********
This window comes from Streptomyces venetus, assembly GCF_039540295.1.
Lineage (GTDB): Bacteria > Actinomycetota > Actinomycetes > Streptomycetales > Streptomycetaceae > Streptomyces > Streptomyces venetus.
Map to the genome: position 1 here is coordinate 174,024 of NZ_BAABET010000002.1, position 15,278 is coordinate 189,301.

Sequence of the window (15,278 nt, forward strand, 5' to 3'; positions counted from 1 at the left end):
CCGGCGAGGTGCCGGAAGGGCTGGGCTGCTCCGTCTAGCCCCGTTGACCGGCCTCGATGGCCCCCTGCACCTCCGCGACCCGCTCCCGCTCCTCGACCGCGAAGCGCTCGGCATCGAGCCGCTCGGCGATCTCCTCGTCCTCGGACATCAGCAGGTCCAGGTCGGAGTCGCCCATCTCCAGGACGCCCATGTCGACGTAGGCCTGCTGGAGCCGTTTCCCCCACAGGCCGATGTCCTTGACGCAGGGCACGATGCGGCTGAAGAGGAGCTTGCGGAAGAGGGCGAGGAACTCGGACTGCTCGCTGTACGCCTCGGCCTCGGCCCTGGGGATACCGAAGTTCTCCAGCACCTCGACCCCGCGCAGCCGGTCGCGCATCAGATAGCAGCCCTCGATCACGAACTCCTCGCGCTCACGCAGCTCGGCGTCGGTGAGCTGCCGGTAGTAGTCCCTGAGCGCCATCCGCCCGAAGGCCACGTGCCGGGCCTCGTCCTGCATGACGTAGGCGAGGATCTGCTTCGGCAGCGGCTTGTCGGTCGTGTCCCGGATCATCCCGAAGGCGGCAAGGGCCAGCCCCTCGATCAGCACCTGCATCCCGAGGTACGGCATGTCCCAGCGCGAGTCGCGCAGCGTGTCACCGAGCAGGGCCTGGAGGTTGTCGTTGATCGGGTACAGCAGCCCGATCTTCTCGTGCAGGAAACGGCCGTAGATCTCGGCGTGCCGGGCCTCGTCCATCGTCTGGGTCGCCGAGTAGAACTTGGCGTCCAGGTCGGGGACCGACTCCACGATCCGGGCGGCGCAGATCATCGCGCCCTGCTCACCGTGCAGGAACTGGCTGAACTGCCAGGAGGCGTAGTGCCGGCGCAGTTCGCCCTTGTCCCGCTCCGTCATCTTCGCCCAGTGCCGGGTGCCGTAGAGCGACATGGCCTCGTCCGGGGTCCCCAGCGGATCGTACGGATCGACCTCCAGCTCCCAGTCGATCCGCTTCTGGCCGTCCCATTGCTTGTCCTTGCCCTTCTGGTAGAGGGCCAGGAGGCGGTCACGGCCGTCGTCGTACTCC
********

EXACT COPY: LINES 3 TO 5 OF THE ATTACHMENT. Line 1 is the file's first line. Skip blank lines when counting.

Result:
Map to the genome: position 1 here is coordinate 174,024 of NZ_BAABET010000002.1, position 15,278 is coordinate 189,301.

Sequence of the window (15,278 nt, forward strand, 5' to 3'; positions counted from 1 at the left end):
CCGGCGAGGTGCCGGAAGGGCTGGGCTGCTCCGTCTAGCCCCGTTGACCGGCCTCGATGGCCCCCTGCACCTCCGCGACCCGCTCCCGCTCCTCGACCGCGAAGCGCTCGGCATCGAGCCGCTCGGCGATCTCCTCGTCCTCGGACATCAGCAGGTCCAGGTCGGAGTCGCCCATCTCCAGGACGCCCATGTCGACGTAGGCCTGCTGGAGCCGTTTCCCCCACAGGCCGATGTCCTTGACGCAGGGCACGATGCGGCTGAAGAGGAGCTTGCGGAAGAGGGCGAGGAACTCGGACTGCTCGCTGTACGCCTCGGCCTCGGCCCTGGGGATACCGAAGTTCTCCAGCACCTCGACCCCGCGCAGCCGGTCGCGCATCAGATAGCAGCCCTCGATCACGAACTCCTCGCGCTCACGCAGCTCGGCGTCGGTGAGCTGCCGGTAGTAGTCCCTGAGCGCCATCCGCCCGAAGGCCACGTGCCGGGCCTCGTCCTGCATGACGTAGGCGAGGATCTGCTTCGGCAGCGGCTTGTCGGTCGTGTCCCGGATCATCCCGAAGGCGGCAAGGGCCAGCCCCTCGATCAGCACCTGCATCCCGAGGTACGGCATGTCCCAGCGCGAGTCGCGCAGCGTGTCACCGAGCAGGGCCTGGAGGTTGTCGTTGATCGGGTACAGCAGCCCGATCTTCTCGTGCAGGAAACGGCCGTAGATCTCGGCGTGCCGGGCCTCGTCCATCGTCTGGGTCGCCGAGTAGAACTTGGCGTCCAGGTCGGGGACCGACTCCACGATCCGGGCGGCGCAGATCATCGCGCCCTGCTCACCGTGCAGGAACTGGCTGAACTGCCAGGAGGCGTAGTGCCGGCGCAGTTCGCCCTTGTCCCGCTCCGTCATCTTCGCCCAGTGCCGGGTGCCGTAGAGCGACATGGCCTCGTCCGGGGTCCCCAGCGGATCGTACGGATCGACCTCCAGCTCCCAGTCGATCCGCTTCTGGCCGTCCCATTGCTTGTCCTTGCCCTTCTGGTAGAGGGCCAGGAGGCGGTCACGGCCGTCGTCGTACTCC